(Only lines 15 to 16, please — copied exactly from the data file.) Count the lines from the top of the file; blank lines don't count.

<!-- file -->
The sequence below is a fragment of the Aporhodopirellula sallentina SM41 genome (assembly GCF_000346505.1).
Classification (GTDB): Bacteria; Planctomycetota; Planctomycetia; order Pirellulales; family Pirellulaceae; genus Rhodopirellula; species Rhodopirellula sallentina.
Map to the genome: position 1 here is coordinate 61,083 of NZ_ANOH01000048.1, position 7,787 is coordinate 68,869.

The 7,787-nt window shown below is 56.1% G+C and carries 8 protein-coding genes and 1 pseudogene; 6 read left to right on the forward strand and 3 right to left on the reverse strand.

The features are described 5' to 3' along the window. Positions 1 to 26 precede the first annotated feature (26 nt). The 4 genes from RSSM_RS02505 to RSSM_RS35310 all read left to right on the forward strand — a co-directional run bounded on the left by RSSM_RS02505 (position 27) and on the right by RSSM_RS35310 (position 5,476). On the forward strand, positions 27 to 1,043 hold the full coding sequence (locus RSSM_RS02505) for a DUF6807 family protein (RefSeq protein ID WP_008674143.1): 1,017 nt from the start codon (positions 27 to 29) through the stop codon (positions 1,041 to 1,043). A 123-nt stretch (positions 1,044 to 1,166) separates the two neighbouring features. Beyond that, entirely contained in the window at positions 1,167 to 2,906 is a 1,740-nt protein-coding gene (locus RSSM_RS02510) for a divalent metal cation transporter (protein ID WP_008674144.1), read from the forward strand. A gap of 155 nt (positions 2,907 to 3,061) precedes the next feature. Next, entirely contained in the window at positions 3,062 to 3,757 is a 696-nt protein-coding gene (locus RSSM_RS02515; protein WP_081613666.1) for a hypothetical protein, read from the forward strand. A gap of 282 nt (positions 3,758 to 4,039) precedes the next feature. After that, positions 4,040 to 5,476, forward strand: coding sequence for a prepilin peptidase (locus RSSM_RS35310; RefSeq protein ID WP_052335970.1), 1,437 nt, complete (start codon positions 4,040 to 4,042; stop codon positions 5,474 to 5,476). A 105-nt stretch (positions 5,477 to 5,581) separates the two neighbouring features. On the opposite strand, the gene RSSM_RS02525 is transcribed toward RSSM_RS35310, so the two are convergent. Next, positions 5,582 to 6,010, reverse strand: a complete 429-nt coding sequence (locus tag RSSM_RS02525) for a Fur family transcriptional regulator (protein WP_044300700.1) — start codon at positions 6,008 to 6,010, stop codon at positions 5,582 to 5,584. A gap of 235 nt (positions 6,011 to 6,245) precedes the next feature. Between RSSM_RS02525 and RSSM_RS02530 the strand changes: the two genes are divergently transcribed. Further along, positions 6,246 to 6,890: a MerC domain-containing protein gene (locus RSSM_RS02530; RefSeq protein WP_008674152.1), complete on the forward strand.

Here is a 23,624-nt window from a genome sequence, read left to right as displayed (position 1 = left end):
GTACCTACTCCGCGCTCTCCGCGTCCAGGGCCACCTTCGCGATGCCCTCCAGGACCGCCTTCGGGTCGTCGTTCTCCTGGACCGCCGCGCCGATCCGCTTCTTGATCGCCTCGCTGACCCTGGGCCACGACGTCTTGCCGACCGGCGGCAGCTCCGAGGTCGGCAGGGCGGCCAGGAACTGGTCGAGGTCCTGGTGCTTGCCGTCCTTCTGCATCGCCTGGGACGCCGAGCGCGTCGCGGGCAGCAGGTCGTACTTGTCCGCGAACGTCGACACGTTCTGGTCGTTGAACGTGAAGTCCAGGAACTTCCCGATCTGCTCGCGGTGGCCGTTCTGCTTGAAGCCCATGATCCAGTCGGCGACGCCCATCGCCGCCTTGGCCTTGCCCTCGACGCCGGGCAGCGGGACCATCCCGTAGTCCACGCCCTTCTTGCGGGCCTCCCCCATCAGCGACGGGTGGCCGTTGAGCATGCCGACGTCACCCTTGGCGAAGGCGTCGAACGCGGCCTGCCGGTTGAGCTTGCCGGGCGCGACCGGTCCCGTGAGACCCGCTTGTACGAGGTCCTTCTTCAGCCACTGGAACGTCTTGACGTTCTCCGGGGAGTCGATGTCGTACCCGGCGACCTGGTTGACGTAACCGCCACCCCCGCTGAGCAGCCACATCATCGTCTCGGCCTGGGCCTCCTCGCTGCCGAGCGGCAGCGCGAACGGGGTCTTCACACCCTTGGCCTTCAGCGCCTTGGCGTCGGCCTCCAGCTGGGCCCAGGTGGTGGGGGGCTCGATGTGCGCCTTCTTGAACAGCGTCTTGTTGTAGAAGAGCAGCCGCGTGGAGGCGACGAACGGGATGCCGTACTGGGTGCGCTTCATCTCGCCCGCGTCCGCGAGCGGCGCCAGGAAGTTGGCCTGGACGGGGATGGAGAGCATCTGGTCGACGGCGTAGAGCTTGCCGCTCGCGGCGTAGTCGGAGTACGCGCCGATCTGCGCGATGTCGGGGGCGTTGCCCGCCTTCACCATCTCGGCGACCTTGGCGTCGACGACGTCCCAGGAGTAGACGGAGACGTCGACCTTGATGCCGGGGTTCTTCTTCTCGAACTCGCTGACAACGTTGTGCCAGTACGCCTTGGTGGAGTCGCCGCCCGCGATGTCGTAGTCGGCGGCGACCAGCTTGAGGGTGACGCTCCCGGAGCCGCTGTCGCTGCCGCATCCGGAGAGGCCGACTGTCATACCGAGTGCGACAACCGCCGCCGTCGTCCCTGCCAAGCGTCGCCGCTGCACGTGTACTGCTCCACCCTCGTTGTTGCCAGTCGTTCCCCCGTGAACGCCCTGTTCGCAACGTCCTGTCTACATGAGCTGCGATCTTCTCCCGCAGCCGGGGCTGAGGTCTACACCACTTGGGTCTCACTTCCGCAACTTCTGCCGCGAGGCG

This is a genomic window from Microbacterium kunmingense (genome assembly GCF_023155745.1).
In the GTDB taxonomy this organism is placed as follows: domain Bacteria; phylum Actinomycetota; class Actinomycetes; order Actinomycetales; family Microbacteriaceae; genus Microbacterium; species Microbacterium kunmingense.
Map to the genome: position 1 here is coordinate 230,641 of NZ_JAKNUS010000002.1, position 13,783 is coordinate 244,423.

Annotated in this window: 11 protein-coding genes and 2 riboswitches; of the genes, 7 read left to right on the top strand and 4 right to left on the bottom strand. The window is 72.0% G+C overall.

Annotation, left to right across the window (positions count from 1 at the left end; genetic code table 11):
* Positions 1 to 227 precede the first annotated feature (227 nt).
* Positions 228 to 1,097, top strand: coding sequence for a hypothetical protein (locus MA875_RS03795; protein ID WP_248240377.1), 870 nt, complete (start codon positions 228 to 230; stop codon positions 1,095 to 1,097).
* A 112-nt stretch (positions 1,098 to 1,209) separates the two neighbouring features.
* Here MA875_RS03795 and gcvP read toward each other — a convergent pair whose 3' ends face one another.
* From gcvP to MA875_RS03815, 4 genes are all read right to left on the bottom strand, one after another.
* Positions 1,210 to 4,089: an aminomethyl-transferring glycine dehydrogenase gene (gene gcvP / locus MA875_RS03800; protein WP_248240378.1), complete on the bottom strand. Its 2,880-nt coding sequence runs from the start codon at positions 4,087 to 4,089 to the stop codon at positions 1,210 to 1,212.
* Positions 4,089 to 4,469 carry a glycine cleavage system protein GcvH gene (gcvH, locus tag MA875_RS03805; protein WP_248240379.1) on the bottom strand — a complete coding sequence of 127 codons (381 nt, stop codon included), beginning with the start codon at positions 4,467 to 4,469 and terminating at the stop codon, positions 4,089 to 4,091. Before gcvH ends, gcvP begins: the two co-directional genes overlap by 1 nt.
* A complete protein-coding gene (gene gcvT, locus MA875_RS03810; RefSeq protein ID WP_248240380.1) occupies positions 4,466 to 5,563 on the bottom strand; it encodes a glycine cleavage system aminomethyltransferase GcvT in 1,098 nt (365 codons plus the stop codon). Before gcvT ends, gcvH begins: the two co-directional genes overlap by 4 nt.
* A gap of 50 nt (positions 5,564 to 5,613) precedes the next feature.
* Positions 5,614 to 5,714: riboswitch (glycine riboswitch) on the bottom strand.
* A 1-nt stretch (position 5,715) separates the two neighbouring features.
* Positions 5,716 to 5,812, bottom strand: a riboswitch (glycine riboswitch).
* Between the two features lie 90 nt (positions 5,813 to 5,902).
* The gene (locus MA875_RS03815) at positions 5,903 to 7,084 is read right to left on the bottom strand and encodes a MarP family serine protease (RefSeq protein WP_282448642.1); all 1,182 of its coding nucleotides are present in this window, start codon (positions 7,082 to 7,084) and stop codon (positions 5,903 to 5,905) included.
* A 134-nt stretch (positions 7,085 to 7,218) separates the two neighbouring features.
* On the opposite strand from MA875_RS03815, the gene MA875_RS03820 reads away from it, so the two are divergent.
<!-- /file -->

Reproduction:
* A 112-nt stretch (positions 1,098 to 1,209) separates the two neighbouring features.
* Here MA875_RS03795 and gcvP read toward each other — a convergent pair whose 3' ends face one another.